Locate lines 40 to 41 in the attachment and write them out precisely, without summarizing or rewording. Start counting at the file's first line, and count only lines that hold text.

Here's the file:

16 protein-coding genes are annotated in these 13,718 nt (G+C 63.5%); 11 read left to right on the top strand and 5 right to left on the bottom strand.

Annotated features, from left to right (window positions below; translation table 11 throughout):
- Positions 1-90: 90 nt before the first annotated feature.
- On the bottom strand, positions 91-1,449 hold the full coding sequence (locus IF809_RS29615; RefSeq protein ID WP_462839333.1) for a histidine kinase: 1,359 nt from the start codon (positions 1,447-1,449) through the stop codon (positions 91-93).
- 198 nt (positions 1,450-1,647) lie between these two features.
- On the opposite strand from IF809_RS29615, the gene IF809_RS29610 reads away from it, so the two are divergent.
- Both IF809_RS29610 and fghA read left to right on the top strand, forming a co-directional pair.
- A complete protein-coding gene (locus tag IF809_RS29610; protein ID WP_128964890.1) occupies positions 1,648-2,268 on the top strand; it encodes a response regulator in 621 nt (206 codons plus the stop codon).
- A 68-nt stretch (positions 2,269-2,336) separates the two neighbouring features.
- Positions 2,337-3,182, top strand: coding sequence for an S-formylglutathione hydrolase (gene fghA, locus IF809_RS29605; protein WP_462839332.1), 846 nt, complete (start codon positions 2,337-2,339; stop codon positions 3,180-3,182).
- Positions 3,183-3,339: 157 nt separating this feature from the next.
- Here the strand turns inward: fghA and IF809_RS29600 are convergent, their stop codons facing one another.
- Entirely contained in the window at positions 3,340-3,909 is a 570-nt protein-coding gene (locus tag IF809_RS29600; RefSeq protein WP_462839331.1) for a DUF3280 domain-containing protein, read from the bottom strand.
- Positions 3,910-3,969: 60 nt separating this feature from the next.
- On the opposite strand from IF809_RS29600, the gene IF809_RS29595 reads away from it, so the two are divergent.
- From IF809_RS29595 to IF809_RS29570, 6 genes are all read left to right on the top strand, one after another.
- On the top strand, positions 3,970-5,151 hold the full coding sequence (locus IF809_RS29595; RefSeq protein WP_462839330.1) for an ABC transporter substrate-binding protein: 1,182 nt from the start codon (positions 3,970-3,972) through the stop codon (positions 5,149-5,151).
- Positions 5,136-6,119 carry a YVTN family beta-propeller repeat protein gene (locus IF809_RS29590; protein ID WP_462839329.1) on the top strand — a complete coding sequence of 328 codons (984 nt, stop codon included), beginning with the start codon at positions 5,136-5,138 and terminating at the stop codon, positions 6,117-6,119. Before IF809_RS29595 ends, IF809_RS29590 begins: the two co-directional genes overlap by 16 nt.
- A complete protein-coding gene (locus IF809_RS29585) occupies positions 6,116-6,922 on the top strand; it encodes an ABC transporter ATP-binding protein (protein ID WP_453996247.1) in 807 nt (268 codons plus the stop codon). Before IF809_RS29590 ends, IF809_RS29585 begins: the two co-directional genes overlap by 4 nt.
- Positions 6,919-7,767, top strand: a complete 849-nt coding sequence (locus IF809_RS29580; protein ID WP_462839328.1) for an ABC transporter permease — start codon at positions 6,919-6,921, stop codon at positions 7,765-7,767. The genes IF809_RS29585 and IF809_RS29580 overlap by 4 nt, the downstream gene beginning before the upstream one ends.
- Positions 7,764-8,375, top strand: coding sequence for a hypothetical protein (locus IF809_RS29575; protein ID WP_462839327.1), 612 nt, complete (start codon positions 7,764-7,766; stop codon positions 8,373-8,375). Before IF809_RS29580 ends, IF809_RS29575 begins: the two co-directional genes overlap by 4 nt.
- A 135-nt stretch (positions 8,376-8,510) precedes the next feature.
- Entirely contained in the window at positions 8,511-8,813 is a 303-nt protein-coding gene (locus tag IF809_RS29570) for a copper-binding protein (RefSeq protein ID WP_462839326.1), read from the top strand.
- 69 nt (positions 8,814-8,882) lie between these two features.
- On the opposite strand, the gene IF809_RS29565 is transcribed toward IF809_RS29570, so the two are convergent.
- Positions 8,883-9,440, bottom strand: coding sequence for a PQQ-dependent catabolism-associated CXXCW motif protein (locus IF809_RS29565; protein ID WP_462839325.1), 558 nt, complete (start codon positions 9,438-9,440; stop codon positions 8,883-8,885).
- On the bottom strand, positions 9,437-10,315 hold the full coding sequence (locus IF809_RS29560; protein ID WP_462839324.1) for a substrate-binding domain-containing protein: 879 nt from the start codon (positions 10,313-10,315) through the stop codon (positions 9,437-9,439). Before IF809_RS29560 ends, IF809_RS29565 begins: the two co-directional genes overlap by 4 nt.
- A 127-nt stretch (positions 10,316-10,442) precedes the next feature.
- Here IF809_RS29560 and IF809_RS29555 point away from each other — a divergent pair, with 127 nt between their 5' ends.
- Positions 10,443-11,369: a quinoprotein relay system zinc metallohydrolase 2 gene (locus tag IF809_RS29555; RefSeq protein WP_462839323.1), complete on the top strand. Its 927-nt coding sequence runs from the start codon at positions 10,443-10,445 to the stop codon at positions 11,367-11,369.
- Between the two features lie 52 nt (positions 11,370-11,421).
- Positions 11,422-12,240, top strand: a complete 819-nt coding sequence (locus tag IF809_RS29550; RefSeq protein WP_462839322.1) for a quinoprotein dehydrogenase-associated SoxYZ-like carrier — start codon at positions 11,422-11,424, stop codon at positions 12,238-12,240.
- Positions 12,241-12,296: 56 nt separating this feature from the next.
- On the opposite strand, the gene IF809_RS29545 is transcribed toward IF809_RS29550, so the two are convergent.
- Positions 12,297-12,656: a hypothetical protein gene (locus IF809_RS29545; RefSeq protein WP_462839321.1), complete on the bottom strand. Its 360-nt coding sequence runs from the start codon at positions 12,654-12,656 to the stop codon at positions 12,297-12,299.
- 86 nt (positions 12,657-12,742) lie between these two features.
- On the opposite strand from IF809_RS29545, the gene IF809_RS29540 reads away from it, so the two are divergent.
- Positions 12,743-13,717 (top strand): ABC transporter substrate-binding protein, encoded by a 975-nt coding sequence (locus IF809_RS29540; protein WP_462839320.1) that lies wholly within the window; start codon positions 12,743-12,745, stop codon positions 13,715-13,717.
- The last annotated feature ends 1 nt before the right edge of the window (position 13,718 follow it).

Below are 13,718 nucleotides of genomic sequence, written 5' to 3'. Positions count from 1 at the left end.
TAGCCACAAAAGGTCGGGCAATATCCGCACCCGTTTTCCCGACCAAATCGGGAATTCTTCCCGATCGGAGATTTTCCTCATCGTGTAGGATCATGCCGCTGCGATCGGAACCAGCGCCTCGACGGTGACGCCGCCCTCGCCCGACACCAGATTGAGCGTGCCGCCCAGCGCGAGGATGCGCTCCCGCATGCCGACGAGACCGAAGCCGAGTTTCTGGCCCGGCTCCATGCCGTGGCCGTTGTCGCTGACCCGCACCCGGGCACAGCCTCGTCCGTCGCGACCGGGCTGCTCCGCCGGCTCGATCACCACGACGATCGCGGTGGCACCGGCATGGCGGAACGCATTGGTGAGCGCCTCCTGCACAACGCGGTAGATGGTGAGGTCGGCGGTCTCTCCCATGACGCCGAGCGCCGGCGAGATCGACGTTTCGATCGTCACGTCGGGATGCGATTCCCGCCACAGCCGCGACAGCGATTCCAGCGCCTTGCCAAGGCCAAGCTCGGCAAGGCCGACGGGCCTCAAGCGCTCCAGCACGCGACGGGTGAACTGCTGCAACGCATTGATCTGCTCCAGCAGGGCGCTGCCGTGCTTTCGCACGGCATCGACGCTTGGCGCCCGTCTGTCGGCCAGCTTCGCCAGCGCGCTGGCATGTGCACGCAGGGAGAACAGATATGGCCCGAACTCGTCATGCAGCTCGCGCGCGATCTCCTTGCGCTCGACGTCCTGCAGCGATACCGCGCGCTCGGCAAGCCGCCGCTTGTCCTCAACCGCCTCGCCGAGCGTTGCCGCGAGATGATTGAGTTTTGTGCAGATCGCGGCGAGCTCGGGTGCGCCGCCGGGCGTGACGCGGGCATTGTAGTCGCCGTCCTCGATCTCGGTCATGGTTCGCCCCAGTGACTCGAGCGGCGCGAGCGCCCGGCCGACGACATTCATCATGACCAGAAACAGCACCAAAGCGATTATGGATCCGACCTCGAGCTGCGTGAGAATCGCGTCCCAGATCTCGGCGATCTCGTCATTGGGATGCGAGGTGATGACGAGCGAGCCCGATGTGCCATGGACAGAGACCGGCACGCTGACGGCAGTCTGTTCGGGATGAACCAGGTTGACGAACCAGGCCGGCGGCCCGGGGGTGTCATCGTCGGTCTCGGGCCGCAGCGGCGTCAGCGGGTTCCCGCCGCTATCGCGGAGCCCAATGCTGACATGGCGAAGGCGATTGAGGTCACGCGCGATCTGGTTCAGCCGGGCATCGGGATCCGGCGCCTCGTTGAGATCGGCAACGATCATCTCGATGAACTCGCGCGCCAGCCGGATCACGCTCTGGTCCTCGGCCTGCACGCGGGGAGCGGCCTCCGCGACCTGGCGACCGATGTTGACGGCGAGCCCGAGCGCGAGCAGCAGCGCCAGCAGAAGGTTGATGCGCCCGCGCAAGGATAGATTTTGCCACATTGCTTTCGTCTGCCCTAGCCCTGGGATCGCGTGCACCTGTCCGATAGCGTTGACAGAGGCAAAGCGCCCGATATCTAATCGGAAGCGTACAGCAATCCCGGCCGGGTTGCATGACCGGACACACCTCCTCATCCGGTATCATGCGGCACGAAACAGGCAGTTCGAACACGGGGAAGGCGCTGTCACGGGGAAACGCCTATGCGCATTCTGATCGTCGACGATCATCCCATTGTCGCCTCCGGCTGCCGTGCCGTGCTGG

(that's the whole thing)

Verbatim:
Below are 13,718 nucleotides of genomic sequence, written 5' to 3'. Positions count from 1 at the left end.
TAGCCACAAAAGGTCGGGCAATATCCGCACCCGTTTTCCCGACCAAATCGGGAATTCTTCCCGATCGGAGATTTTCCTCATCGTGTAGGATCATGCCGCTGCGATCGGAACCAGCGCCTCGACGGTGACGCCGCCCTCGCCCGACACCAGATTGAGCGTGCCGCCCAGCGCGAGGATGCGCTCCCGCATGCCGACGAGACCGAAGCCGAGTTTCTGGCCCGGCTCCATGCCGTGGCCGTTGTCGCTGACCCGCACCCGGGCACAGCCTCGTCCGTCGCGACCGGGCTGCTCCGCCGGCTCGATCACCACGACGATCGCGGTGGCACCGGCATGGCGGAACGCATTGGTGAGCGCCTCCTGCACAACGCGGTAGATGGTGAGGTCGGCGGTCTCTCCCATGACGCCGAGCGCCGGCGAGATCGACGTTTCGATCGTCACGTCGGGATGCGATTCCCGCCACAGCCGCGACAGCGATTCCAGCGCCTTGCCAAGGCCAAGCTCGGCAAGGCCGACGGGCCTCAAGCGCTCCAGCACGCGACGGGTGAACTGCTGCAACGCATTGATCTGCTCCAGCAGGGCGCTGCCGTGCTTTCGCACGGCATCGACGCTTGGCGCCCGTCTGTCGGCCAGCTTCGCCAGCGCGCTGGCATGTGCACGCAGGGAGAACAGATATGGCCCGAACTCGTCATGCAGCTCGCGCGCGATCTCCTTGCGCTCGACGTCCTGCAGCGATACCGCGCGCTCGGCAAGCCGCCGCTTGTCCTCAACCGCCTCGCCGAGCGTTGCCGCGAGATGATTGAGTTTTGTGCAGATCGCGGCGAGCTCGGGTGCGCCGCCGGGCGTGACGCGGGCATTGTAGTCGCCGTCCTCGATCTCGGTCATGGTTCGCCCCAGTGACTCGAGCGGCGCGAGCGCCCGGCCGACGACATTCATCATGACCAGAAACAGCACCAAAGCGATTATGGATCCGACCTCGAGCTGCGTGAGAATCGCGTCCCAGATCTCGGCGATCTCGTCATTGGGATGCGAGGTGATGACGAGCGAGCCCGATGTGCCATGGACAGAGACCGGCACGCTGACGGCAGTCTGTTCGGGATGAACCAGGTTGACGAACCAGGCCGGCGGCCCGGGGGTGTCATCGTCGGTCTCGGGCCGCAGCGGCGTCAGCGGGTTCCCGCCGCTATCGCGGAGCCCAATGCTGACATGGCGAAGGCGATTGAGGTCACGCGCGATCTGGTTCAGCCGGGCATCGGGATCCGGCGCCTCGTTGAGATCGGCAACGATCATCTCGATGAACTCGCGCGCCAGCCGGATCACGCTCTGGTCCTCGGCCTGCACGCGGGGAGCGGCCTCCGCGACCTGGCGACCGATGTTGACGGCGAGCCCGAGCGCGAGCAGCAGCGCCAGCAGAAGGTTGATGCGCCCGCGCAAGGATAGATTTTGCCACATTGCTTTCGTCTGCCCTAGCCCTGGGATCGCGTGCACCTGTCCGATAGCGTTGACAGAGGCAAAGCGCCCGATATCTAATCGGAAGCGTACAGCAATCCCGGCCGGGTTGCATGACCGGACACACCTCCTCATCCGGTATCATGCGGCACGAAACAGGCAGTTCGAACACGGGGAAGGCGCTGTCACGGGGAAACGCCTATGCGCATTCTGATCGTCGACGATCATCCCATTGTCGCCTCCGGCTGCCGTGCCGTGCTGG